"What we found is that adults see black girls as less innocent and less in need of protection as white girls of the same age," Epstein, the center's executive director, wrote in a statement. "This new evidence of what we call the 'adultification' of black girls may help explain why black girls in America are disciplined much more often and more severely than white girls – across our schools and in our juvenile justice system."
The study builds on what the authors call a surprising dearth of research about perceptions of black girls. It follows a 2014 study by researcher Phillip Goff that found black boys, as young as age 10, are more likely to be regarded as suspicious, older than they look, and presumed guilty of crimes.
The researchers surveyed 325 adults from a variety of racial, ethnic and educational backgrounds. The participants were overwhelmingly white — 74 percent overall — and female — 62 percent. The majority of respondents — 69 percent — had an advanced degree. The participants were randomly divided and asked a series of identical questions about either white girls or black girls, such as "How much do [black or white] girls need to be comforted?"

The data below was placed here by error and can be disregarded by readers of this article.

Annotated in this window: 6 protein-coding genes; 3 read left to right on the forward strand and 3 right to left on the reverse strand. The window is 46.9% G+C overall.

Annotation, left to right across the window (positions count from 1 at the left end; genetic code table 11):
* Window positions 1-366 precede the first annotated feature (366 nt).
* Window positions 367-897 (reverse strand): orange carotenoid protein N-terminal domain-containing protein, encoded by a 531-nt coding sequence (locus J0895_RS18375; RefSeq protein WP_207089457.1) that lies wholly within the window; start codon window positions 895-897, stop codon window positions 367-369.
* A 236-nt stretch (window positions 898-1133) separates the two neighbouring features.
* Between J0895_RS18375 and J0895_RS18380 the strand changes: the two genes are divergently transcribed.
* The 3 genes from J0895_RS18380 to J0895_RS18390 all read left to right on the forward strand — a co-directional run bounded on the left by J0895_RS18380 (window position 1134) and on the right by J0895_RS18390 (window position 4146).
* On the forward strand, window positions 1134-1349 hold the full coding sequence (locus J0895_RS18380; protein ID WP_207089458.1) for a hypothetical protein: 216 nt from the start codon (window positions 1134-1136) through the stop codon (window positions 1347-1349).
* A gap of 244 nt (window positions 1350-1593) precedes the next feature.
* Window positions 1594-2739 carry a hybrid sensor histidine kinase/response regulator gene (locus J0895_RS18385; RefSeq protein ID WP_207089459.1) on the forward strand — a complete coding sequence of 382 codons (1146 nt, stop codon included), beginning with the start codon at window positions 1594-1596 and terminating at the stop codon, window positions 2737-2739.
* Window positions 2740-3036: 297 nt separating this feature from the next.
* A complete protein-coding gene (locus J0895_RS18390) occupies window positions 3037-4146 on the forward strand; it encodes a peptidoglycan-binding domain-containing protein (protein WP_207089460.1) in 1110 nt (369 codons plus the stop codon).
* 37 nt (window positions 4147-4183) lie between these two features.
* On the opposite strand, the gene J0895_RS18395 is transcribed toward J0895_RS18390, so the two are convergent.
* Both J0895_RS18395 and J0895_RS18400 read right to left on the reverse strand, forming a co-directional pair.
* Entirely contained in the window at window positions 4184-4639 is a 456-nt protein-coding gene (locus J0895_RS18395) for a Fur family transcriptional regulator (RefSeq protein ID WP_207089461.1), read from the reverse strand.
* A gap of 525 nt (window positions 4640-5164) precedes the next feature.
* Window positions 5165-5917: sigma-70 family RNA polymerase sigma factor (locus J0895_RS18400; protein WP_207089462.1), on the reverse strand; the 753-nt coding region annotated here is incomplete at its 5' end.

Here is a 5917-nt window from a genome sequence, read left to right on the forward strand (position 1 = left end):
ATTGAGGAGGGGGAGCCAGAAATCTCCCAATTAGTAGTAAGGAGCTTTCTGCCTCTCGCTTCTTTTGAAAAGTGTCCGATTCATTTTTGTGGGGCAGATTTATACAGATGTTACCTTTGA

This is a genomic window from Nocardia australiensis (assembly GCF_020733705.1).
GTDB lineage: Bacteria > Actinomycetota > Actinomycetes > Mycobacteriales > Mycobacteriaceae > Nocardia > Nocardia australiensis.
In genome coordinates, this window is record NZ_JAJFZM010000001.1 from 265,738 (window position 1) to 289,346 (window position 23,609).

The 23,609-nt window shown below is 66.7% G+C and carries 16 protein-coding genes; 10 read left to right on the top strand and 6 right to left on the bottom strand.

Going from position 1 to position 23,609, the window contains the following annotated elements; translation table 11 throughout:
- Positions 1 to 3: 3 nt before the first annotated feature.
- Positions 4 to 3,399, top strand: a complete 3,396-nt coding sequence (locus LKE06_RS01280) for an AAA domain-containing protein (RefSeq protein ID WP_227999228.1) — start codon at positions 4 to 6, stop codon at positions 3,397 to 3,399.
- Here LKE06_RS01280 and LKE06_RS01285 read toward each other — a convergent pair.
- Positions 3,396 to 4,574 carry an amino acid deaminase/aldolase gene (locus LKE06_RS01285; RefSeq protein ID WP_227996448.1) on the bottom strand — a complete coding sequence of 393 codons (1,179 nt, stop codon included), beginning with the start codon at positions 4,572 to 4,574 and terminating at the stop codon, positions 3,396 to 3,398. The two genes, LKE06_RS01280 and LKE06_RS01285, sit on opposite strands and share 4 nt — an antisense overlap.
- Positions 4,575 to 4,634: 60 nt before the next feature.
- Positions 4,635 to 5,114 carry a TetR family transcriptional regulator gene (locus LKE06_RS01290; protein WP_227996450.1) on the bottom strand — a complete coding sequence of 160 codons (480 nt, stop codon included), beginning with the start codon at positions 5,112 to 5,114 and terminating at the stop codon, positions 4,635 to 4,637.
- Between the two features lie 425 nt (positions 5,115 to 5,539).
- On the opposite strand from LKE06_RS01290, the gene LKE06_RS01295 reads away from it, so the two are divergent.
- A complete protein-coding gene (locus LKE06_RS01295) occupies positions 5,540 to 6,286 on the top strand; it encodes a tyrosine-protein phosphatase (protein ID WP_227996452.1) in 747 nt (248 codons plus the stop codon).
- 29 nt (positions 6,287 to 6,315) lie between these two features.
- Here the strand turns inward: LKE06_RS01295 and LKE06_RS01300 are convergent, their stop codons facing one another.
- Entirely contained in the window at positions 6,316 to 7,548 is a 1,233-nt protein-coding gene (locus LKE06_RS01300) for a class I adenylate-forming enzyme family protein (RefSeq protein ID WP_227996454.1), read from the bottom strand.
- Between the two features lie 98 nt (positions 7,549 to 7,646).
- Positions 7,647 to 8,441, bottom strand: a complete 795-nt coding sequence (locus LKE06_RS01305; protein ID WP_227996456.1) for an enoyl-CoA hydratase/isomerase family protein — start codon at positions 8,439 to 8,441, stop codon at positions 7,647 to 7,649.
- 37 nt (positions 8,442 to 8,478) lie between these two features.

Blake, a researcher for the report, said the study did not specifically examine differences in perceptions between black adults and white adults.
Overall, the study concluded that when adults compared white girls and black girls they viewed black girls as needing less nurturing, less support and less comfort.
"Ultimately, adultification is a form of dehumanization, robbing black children of the very essence of what makes childhood distinct from all other developmental periods: innocence," the authors wrote. "Adultification contributes to a false narrative that black youths' transgressions are intentional and malicious, instead of the result of immature decision-making—a key characteristic of childhood."
The authors wrote that these perceptions may be contributing to discrepancies in school discipline and juvenile justice charges among black girls. The study noted that black girls are five times more likely than white girls to be suspended from school and 20 percent more likely to be charged with a crime.
"These findings show that pervasive stereotypes of black women as hypersexualized and combative are reaching into our schools and playgrounds and helping rob black girls of the protections other children enjoy," said Blake, an associate professor at Texas A&M University. "We urge legislators, advocates and policymakers to examine the disparities that exist for black girls in the education and juvenile justice systems and to pursue reforms that preserve childhood for all."